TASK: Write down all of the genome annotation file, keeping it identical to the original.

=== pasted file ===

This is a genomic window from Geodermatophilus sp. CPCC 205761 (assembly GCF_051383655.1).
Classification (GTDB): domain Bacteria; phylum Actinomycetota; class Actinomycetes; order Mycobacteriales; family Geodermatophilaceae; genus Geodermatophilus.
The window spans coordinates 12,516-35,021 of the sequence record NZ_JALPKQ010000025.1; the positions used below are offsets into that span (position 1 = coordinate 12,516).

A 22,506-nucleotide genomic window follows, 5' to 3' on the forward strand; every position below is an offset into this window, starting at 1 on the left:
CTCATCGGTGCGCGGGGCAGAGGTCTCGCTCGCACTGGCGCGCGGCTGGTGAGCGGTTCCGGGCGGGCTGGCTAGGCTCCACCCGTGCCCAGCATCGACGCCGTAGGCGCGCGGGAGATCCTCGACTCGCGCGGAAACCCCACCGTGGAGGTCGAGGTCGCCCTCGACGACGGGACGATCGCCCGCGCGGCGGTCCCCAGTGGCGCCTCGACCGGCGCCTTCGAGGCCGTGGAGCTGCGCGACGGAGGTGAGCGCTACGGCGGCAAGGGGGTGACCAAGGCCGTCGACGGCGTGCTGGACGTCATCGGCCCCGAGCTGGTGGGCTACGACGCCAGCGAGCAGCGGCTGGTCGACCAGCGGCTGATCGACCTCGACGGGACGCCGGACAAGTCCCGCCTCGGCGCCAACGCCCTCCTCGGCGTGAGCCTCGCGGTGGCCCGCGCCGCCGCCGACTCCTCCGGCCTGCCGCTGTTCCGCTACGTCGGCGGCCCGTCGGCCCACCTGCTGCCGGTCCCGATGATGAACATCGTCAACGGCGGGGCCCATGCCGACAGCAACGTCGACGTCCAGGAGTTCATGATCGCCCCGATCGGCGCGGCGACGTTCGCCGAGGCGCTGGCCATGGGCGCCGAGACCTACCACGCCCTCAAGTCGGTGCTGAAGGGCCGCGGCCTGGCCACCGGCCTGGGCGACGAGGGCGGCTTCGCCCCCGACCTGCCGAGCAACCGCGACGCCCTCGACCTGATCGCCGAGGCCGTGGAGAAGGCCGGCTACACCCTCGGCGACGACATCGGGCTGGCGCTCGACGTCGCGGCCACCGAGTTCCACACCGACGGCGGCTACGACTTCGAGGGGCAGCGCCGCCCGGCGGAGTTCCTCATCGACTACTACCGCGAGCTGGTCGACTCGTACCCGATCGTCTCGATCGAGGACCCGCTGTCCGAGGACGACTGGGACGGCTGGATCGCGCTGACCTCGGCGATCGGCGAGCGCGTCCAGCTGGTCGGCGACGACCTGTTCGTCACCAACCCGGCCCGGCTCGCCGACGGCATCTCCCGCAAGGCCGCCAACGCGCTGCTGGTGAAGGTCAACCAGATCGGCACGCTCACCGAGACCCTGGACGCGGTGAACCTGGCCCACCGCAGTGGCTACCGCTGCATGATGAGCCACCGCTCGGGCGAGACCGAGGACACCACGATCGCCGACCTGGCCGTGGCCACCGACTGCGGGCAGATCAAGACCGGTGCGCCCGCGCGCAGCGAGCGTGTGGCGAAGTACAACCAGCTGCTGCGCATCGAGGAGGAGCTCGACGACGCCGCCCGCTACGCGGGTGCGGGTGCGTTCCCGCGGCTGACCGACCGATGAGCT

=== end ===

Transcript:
This is a genomic window from Geodermatophilus sp. CPCC 205761 (assembly GCF_051383655.1).
Classification (GTDB): domain Bacteria; phylum Actinomycetota; class Actinomycetes; order Mycobacteriales; family Geodermatophilaceae; genus Geodermatophilus.
The window spans coordinates 12,516-35,021 of the sequence record NZ_JALPKQ010000025.1; the positions used below are offsets into that span (position 1 = coordinate 12,516).

A 22,506-nucleotide genomic window follows, 5' to 3' on the forward strand; every position below is an offset into this window, starting at 1 on the left:
CTCATCGGTGCGCGGGGCAGAGGTCTCGCTCGCACTGGCGCGCGGCTGGTGAGCGGTTCCGGGCGGGCTGGCTAGGCTCCACCCGTGCCCAGCATCGACGCCGTAGGCGCGCGGGAGATCCTCGACTCGCGCGGAAACCCCACCGTGGAGGTCGAGGTCGCCCTCGACGACGGGACGATCGCCCGCGCGGCGGTCCCCAGTGGCGCCTCGACCGGCGCCTTCGAGGCCGTGGAGCTGCGCGACGGAGGTGAGCGCTACGGCGGCAAGGGGGTGACCAAGGCCGTCGACGGCGTGCTGGACGTCATCGGCCCCGAGCTGGTGGGCTACGACGCCAGCGAGCAGCGGCTGGTCGACCAGCGGCTGATCGACCTCGACGGGACGCCGGACAAGTCCCGCCTCGGCGCCAACGCCCTCCTCGGCGTGAGCCTCGCGGTGGCCCGCGCCGCCGCCGACTCCTCCGGCCTGCCGCTGTTCCGCTACGTCGGCGGCCCGTCGGCCCACCTGCTGCCGGTCCCGATGATGAACATCGTCAACGGCGGGGCCCATGCCGACAGCAACGTCGACGTCCAGGAGTTCATGATCGCCCCGATCGGCGCGGCGACGTTCGCCGAGGCGCTGGCCATGGGCGCCGAGACCTACCACGCCCTCAAGTCGGTGCTGAAGGGCCGCGGCCTGGCCACCGGCCTGGGCGACGAGGGCGGCTTCGCCCCCGACCTGCCGAGCAACCGCGACGCCCTCGACCTGATCGCCGAGGCCGTGGAGAAGGCCGGCTACACCCTCGGCGACGACATCGGGCTGGCGCTCGACGTCGCGGCCACCGAGTTCCACACCGACGGCGGCTACGACTTCGAGGGGCAGCGCCGCCCGGCGGAGTTCCTCATCGACTACTACCGCGAGCTGGTCGACTCGTACCCGATCGTCTCGATCGAGGACCCGCTGTCCGAGGACGACTGGGACGGCTGGATCGCGCTGACCTCGGCGATCGGCGAGCGCGTCCAGCTGGTCGGCGACGACCTGTTCGTCACCAACCCGGCCCGGCTCGCCGACGGCATCTCCCGCAAGGCCGCCAACGCGCTGCTGGTGAAGGTCAACCAGATCGGCACGCTCACCGAGACCCTGGACGCGGTGAACCTGGCCCACCGCAGTGGCTACCGCTGCATGATGAGCCACCGCTCGGGCGAGACCGAGGACACCACGATCGCCGACCTGGCCGTGGCCACCGACTGCGGGCAGATCAAGACCGGTGCGCCCGCGCGCAGCGAGCGTGTGGCGAAGTACAACCAGCTGCTGCGCATCGAGGAGGAGCTCGACGACGCCGCCCGCTACGCGGGTGCGGGTGCGTTCCCGCGGCTGACCGACCGATGAGCT